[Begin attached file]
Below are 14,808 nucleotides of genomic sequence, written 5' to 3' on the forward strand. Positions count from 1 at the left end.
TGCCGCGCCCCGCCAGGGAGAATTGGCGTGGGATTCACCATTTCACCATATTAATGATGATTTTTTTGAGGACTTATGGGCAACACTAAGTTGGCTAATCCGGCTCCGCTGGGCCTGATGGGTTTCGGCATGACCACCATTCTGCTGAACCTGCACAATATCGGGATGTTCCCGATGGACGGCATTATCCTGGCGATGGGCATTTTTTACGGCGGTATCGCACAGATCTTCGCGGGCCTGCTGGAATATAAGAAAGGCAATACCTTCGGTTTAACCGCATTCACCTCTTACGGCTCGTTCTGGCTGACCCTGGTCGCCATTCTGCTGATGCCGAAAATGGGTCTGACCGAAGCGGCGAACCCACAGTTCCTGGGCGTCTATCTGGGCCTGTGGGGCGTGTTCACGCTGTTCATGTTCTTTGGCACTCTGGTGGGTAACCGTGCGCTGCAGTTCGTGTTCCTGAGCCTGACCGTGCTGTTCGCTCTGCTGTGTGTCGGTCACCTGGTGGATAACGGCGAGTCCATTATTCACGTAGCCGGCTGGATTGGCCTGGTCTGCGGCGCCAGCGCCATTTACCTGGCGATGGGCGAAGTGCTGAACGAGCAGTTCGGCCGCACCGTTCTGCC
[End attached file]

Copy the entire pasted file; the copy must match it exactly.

Below are 14,808 nucleotides of genomic sequence, written 5' to 3' on the forward strand. Positions count from 1 at the left end.
TGCCGCGCCCCGCCAGGGAGAATTGGCGTGGGATTCACCATTTCACCATATTAATGATGATTTTTTTGAGGACTTATGGGCAACACTAAGTTGGCTAATCCGGCTCCGCTGGGCCTGATGGGTTTCGGCATGACCACCATTCTGCTGAACCTGCACAATATCGGGATGTTCCCGATGGACGGCATTATCCTGGCGATGGGCATTTTTTACGGCGGTATCGCACAGATCTTCGCGGGCCTGCTGGAATATAAGAAAGGCAATACCTTCGGTTTAACCGCATTCACCTCTTACGGCTCGTTCTGGCTGACCCTGGTCGCCATTCTGCTGATGCCGAAAATGGGTCTGACCGAAGCGGCGAACCCACAGTTCCTGGGCGTCTATCTGGGCCTGTGGGGCGTGTTCACGCTGTTCATGTTCTTTGGCACTCTGGTGGGTAACCGTGCGCTGCAGTTCGTGTTCCTGAGCCTGACCGTGCTGTTCGCTCTGCTGTGTGTCGGTCACCTGGTGGATAACGGCGAGTCCATTATTCACGTAGCCGGCTGGATTGGCCTGGTCTGCGGCGCCAGCGCCATTTACCTGGCGATGGGCGAAGTGCTGAACGAGCAGTTCGGCCGCACCGTTCTGCC